These are unprecedented times for the SEC.
Massive TV contracts have blown the top off the conference’s bank account, and a sixth different SEC program since 1998 just won the national championship – and did so by beating, wait for it, itself. For good measure, Alabama is the favorite in national championship odds for 2022.
Bloated wallets and shiny jewelry have long been a part of life in the SEC, therefore neither can truly be considered unprecedented. The satisfaction, however, is unprecedented as not a single head coach enters the offseason on the college football hot seat. Has America’s greatest football conference gone soft?
This is what happens when more than two-thirds of the league changes coaches in fewer than three years and almost all of them appear to be smart decisions.
Ten of the SEC’s 14 head coaching roles have turned over recently, and, shockingly, almost every fanbase is currently satisfied. The other four are Nick Saban, Kirby Smart, Jimbo Fisher, and Mark Stoops. For those counting at home, that’s nine combined national titles and the winningest coach in Kentucky history.
As strange as it sounds, this offseason is an unprecedented time of legitimate optimism. From Knoxville to Fayetteville and every BBQ joint in between, there’s more harmony between fans and coaches than ever before.
This is obviously because there are more good terms in the SEC than ever before — at the top and in the middle class.
Lane Kiffin enters year three at Ole Miss after a record-setting 2021 regular season. Mike Leach enters year three at Mississippi State with a quarterback who’d be the proud owner of the SEC’s single-season passing record if not for guys named Joe Burrow and Bryce Young. Sam Pittman enters year three at Arkansas after executing one of the most remarkable turnarounds in modern league history. And Missouri’s Eli Drinkwitz enters year three as some type of recruiting wizard.
Josh Heupel and Shane Beamer wildly overachieved in their debut seasons, and Vanderbilt knows it must give Clark Lea a long leash just one year into a very difficult rebuild.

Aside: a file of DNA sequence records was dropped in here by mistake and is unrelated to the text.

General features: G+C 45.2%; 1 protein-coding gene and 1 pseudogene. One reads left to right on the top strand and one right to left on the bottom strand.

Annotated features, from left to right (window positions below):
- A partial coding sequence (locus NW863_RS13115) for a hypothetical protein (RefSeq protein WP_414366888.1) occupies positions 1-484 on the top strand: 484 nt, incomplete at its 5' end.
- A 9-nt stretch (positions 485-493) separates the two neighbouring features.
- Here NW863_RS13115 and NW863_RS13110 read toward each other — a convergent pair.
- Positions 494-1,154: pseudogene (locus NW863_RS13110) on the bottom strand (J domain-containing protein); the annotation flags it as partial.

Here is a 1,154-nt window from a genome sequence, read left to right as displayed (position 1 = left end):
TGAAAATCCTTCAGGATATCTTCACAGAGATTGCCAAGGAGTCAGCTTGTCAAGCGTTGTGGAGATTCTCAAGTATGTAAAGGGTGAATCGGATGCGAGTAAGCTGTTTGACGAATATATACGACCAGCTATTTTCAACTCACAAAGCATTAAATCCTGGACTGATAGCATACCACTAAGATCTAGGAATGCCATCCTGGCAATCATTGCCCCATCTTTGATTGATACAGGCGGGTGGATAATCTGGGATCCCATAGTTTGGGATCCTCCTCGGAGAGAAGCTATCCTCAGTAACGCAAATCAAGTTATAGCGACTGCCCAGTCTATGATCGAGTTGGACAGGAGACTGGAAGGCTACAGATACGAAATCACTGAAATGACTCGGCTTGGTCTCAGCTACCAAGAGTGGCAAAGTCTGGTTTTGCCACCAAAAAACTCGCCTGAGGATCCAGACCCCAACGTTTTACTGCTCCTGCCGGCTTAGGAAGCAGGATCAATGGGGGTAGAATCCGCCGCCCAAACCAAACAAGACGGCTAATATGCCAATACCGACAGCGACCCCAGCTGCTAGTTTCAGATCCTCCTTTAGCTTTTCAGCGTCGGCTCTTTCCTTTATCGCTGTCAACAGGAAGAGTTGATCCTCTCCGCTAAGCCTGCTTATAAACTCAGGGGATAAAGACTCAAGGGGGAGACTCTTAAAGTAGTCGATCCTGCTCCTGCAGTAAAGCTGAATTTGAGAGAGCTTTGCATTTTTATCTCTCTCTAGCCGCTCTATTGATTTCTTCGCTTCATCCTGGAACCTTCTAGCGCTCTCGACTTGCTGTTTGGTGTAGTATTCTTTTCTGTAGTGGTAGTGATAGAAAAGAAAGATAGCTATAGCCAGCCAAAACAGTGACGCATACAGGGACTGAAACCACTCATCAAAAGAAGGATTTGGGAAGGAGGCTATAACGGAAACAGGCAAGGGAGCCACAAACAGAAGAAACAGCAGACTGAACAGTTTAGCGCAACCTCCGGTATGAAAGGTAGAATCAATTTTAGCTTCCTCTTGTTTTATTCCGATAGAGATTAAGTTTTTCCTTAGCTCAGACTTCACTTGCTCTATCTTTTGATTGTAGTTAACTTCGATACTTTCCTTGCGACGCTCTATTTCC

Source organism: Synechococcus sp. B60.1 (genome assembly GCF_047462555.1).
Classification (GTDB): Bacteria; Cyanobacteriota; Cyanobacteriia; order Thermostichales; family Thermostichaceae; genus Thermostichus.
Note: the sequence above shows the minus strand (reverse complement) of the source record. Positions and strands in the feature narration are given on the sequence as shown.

Brian Kelly and Billy Napier are entering their first off-season in the league so fans are still honey-mooning in Baton Rouge and Gainesville respectively.
Each one of these programs appears to feel good about their current head coaching situation. Or maybe better put: They’re not pissed off about anything right now.
The only head coach in the SEC who’s even remotely close to anything resembling a hot seat is Bryan Harsin. Some of the criticism levied at the Tigers’ second-year headman is fair but much of it has nothing to do with football.
Unquestionably, Harsin has made too many headlines for too many of the wrong reasons, not the least of which is losing five straight games to end the season. But it’s not his fault many of the Auburn decision-makers didn’t want him in the first place. It’s not his fault that Auburn has a rich history of strange and bizarre behavior when it comes to football coaches.
Losing a three-year starter at quarterback to the portal, mid-season staff changes and embroiling yourself in an entirely unnecessary public health controversy are his fault.
But soap opera storylines are precedented and fairly mundane for the most irrational fanbase in the conference — all of which will be forgotten if Harsin wins more than six games in 2022. Auburn has always been and will always be the most volatile and unpredictable program in college football.
If Auburn acted like any other program in America, there wouldn’t be a conversation about Harsin and the hot seat.
Outside of the weirdest program in the country, the entire catalog of SEC head coaches enters the 2022 season riding a wave of momentum and positivity. For a league built on irrational expectations and itchy trigger fingers, this is without question an unprecedented phenomenon.
At least until they start playing games again.